‘Novelists not only live their own lives but develop other characters within themselves who never reveal their particular intelligence to the novelist’s conscious mind until, perchance, the day they come into one’s working literary preoccupations.’

I’m full of them, full of it and always on the look out for more; you’re probably in here too (the fiction that is, not the non-fiction). Talking of which, I liked the way this was put:

‘Some non-fiction awakens the imagination. Its personages take on the lustre of good fictional characters, that is, they seem as real and complex as men and women we know intimately.’

This is how I’d describe David Waller’s non-fiction account of the Mercedes-Chrysler merger ‘Wheels on Fire’

It reads as well as a novel in characterisation, milieu and narrative structure. Go and buy it; I’ll get him to send you a signed copy if you like it. I did, even though he’s a mate of 22 years standing. He then said this (Norman Mailer that is).

‘It is the author’s contention that good fiction – if the writer can achieve it – is more real, that is, more nourishing to our sense of reality, than non-fiction.’

Can I feel the same way about visualising a film?

‘Novelists have a unique opportunity – they can create superior if imaginative histories out of an enhancement of the real, the unverified, and the wholly fictional.’

And just to prove I can fill a page with cuttings without mentioning a school-run, a swimming trip, the state of the my health, the health of the family, the weather (ooh isn’t it warm for the time of year) or the height of the tide as I write on the pebbles 152 yards from where I am sitting, here’s another quote. I might need these one day. Help yourself, they’re all from Norman Mailer and all in the ‘Author’s Note’ to ‘Harlot’s Ghost.’

‘I have done enough indifferent writing myself over the years, and have spent so much time contemplating why it is bad, that by now I can read another author’s work and penetrate on occasion to what he is or, even more important, is not really saying.’

Super-Cannes J G Ballard

J. G. Ballard, painted portrait DDC_2018

J. G. Ballard, painted portrait DDC_2018 (Photo credit: Abode of Chaos)

 

With a six and four year old sick at home I do little else but supervise their activities, ensure that they are warm, safe, fed and entertained. I snatch at J G Ballard’s novel, ‘Super Cannes’ from which I exhumed the following quotes. I’ll chew over them another time, when I feel better and I don’t have a four year old having a tantrum.

‘Relaxing on the coast highway, I changed down to third gear. For the next thirty minutes I drove like Frenchman, overtaking on the inside lanes, straddling the central market lines on the most dangerous bends, tailgating any woman driver doing less than seventy, my headlamps flashing, slipping the clutch at traffic lights as the exhaust roared through the muffler and the engines wound itself to a screaming 7000 rev, swerving across the double yellows and forcing any oncoming drivers to skid their wheels in the refuse-filled verges.’ J G Ballard.

It sounds like my brother driving on the A1 up to Beadnell from Gosforth.

Familiar territory.

‘Senior policemen are either philosophers or madmen …’

So I have heard; it gives me a way ahead in my novel.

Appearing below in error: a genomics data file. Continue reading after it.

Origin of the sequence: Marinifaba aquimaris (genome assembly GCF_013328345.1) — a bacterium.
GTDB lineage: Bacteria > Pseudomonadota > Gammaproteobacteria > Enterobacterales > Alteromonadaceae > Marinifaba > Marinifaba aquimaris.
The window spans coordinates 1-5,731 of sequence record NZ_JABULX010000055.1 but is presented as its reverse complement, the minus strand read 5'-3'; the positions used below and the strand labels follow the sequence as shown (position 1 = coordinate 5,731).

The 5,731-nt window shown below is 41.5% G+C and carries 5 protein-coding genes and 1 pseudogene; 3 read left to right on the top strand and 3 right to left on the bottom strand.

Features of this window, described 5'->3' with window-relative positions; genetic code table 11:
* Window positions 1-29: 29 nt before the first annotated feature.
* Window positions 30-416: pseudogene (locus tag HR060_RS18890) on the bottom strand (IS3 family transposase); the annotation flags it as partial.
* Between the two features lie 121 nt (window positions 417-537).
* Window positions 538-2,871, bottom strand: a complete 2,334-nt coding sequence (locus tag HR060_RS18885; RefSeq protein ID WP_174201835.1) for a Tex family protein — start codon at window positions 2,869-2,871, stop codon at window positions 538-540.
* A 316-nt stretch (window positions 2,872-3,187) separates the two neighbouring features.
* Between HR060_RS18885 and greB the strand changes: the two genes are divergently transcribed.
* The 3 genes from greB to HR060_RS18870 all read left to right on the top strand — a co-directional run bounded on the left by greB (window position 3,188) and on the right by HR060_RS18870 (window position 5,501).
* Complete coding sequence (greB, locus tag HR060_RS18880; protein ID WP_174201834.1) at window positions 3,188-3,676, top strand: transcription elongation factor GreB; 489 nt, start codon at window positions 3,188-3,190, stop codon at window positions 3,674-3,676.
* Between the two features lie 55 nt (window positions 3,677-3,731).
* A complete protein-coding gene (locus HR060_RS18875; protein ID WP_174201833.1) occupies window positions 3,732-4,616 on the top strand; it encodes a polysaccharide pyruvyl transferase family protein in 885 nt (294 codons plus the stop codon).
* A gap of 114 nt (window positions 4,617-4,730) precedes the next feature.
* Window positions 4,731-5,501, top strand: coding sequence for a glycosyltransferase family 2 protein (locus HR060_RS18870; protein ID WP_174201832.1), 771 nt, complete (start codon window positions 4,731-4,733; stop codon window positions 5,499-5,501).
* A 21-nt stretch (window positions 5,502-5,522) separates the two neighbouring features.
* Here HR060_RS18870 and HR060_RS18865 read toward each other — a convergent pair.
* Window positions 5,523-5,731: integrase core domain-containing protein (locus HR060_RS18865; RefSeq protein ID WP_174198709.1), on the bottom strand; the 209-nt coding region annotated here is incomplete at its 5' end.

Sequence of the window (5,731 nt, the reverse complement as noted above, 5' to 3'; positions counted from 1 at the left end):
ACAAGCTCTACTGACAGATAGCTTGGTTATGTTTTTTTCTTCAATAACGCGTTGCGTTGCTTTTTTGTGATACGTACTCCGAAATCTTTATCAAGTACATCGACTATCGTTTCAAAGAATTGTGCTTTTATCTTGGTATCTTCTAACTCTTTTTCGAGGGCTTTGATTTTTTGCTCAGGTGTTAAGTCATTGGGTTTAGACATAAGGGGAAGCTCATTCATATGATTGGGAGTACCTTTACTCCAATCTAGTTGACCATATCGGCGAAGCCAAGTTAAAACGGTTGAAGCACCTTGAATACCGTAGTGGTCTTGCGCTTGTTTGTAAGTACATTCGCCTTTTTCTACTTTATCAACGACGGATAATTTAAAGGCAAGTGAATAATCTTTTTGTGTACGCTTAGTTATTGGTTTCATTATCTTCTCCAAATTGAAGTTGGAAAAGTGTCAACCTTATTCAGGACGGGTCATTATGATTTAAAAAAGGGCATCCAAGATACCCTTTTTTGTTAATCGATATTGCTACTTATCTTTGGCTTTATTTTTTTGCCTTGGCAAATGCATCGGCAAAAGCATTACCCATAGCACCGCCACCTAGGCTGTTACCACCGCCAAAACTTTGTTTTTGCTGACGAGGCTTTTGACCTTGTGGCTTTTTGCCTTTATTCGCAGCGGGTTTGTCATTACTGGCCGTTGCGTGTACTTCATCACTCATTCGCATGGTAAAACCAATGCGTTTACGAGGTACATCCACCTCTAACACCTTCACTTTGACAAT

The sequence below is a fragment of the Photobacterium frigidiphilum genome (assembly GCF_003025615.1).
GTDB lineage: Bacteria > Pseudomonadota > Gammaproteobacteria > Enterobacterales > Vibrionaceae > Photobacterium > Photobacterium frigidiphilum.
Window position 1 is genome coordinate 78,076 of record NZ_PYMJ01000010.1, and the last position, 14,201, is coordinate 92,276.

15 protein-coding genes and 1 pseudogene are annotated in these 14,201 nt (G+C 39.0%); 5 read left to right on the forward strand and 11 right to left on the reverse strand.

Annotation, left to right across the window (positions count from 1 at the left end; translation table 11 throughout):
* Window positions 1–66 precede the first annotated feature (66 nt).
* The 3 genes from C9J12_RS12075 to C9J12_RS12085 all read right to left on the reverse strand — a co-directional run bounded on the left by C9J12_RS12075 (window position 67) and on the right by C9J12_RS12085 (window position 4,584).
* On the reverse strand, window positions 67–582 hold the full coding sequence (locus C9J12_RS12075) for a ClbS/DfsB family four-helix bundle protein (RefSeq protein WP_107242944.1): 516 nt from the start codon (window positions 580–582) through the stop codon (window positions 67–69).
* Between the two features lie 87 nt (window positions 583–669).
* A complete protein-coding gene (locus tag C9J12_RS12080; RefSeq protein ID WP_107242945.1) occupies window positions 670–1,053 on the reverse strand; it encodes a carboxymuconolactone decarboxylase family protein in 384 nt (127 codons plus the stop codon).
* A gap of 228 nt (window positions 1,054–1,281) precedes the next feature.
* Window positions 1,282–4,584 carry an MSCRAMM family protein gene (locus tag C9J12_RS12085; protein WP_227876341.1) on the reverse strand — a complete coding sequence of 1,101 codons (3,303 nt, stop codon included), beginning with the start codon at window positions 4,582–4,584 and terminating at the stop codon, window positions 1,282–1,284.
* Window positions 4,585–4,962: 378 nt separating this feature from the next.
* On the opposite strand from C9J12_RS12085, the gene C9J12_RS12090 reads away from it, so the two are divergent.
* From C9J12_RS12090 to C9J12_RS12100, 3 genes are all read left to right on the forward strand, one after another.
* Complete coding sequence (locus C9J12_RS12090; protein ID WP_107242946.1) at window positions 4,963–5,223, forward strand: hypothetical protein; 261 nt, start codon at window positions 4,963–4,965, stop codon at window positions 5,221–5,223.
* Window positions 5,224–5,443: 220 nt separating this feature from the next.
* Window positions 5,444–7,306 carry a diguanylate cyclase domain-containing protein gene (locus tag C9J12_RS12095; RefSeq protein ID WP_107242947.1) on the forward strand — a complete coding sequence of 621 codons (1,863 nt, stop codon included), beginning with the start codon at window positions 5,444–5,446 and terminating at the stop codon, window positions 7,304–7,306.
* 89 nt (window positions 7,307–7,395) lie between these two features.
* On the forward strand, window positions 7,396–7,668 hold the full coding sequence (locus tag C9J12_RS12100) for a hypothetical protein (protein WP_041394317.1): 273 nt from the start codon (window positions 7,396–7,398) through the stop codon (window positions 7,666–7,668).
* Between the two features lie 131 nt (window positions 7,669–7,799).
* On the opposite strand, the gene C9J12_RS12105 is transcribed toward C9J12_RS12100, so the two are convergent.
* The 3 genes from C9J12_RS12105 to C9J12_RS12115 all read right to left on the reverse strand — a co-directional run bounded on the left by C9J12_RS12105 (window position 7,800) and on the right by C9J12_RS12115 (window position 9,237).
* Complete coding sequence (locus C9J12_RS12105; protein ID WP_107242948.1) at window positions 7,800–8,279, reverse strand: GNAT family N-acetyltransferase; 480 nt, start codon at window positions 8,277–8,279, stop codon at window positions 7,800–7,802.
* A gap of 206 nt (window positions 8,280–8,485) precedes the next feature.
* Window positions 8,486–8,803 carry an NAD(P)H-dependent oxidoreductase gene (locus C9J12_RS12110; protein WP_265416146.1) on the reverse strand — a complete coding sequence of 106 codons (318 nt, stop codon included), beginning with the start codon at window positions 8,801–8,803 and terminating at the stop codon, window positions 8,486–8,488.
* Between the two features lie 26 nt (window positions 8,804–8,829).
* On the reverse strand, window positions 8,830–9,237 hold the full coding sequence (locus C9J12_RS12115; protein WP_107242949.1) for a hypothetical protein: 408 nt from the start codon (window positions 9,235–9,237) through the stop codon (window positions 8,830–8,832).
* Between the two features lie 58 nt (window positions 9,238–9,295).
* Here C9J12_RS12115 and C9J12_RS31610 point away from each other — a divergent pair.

‘A perverse sexual act can liberate the visionary self in even the dullest soul’‘ writes Ballard.

‘Reading is a skill: you have to be taught how to do it.’ Nabakov

Movie Poster House Tour: Crash

Movie Poster House Tour: Crash (Photo credit: fimoculous)

 

Crash

 

Originally posted on 02/02/2003 in my Diaryland blog.

 

From Martin Amis

 

I read a review by Martin Amis each time I go to the loo; which is often given the column of vegetable matter and brown rice that I’m consuming.

 

J G Ballard ‘Crash’

 

A 1996 review of the film by David Cronenbourg with more reference to the book on which the film was based that was published in 1971.

 

I’m so ill read I didn’t even now Ballard had written ‘Crash’.

 

Everything about him as an author appeals to me though given how his writing style, especially his ‘early style’ as described by Amis. The local library does not have ‘Crash’ – if you have a copy do send me one. Address on request. Was I time I’d order anything on a whim from Amazon, tuck into my credit card; was I time I’d so the same in the bowels of Blackwell’s in Oxford.

 

I like the way it is explained to us that the main character, James Ballard, does one thing in the film and another in the book .. a book that preceded the firm by 25 years.

 

‘Under the sway of a ‘benevolent psychopathy’, a ‘new logic’, the entire cast surges eagerly towards an autogeddon of wound-profiles and sex deaths.

 

I like the idea that crash deals with ‘obsession’, I must of course, having read all of this, get a copy of ‘Crash’ – from the library I hope.

 

‘Crash emerged from a background of surrealism, cultural activism, hyper-permissiveness and lysergic acid.’

 

Anthony Burgess

 

On being a A novelist or a B novelist.

 

  • Nabakov: His Life in Part by Andrew Field review by Martin Amis
  • Nabakov regarded cliché as the key to bad art, yet it is an attractive irony that bad art is what his life so frequently resembles.
  • Lectures on literature by Vladimir Nabakov. Edited by Fredson Bowers. Reviewed by Martin Amis.

 

‘Reading is a skill: you have to be taught how to do it.’

 

Nabokovian advice. The only things that a good reader needs are imagination, memory, a dictionary and some artistic sense.

 

I need to read Kurt Vonnegut, ‘Slaughterhouse 5’ perhaps, and ‘Galapagos.’ State otherwise.

 

The library doesn’t even have Kurt Vonnegut

 

I found a J G Ballard though (not crash). I’m after ‘Les Particules elementaires’ by Michel Houellebecq too.

 

I can pick holes in the translation of ‘Atomised’ – why? It’s been translated into American English. Ha! You see. There needs to be a English English version, an Australian English version, a Canadian English Version and an Indian English version … there are more. Now who was it who predicted, that like Latin, English would gradually form several separate languages????